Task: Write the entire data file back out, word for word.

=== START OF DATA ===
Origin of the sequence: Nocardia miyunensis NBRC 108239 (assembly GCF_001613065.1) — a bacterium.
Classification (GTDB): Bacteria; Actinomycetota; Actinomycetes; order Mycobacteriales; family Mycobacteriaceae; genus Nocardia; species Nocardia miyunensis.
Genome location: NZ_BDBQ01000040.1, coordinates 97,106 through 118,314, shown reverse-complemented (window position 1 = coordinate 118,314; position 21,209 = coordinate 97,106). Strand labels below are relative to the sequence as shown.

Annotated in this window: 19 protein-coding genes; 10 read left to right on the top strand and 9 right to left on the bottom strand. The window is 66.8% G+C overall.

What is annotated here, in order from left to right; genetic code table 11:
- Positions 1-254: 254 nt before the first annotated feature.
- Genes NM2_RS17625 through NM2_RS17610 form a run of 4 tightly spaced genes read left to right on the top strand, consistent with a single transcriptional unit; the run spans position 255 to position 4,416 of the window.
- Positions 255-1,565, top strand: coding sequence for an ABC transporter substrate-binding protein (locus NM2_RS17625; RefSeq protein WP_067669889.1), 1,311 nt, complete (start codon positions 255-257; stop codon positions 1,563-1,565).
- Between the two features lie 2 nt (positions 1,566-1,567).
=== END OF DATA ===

Origin of the sequence: Nocardia miyunensis NBRC 108239 (assembly GCF_001613065.1) — a bacterium.
Classification (GTDB): Bacteria; Actinomycetota; Actinomycetes; order Mycobacteriales; family Mycobacteriaceae; genus Nocardia; species Nocardia miyunensis.
Genome location: NZ_BDBQ01000040.1, coordinates 97,106 through 118,314, shown reverse-complemented (window position 1 = coordinate 118,314; position 21,209 = coordinate 97,106). Strand labels below are relative to the sequence as shown.

Annotated in this window: 19 protein-coding genes; 10 read left to right on the top strand and 9 right to left on the bottom strand. The window is 66.8% G+C overall.

What is annotated here, in order from left to right; genetic code table 11:
- Positions 1-254: 254 nt before the first annotated feature.
- Genes NM2_RS17625 through NM2_RS17610 form a run of 4 tightly spaced genes read left to right on the top strand, consistent with a single transcriptional unit; the run spans position 255 to position 4,416 of the window.
- Positions 255-1,565, top strand: coding sequence for an ABC transporter substrate-binding protein (locus NM2_RS17625; RefSeq protein WP_067669889.1), 1,311 nt, complete (start codon positions 255-257; stop codon positions 1,563-1,565).
- Between the two features lie 2 nt (positions 1,566-1,567).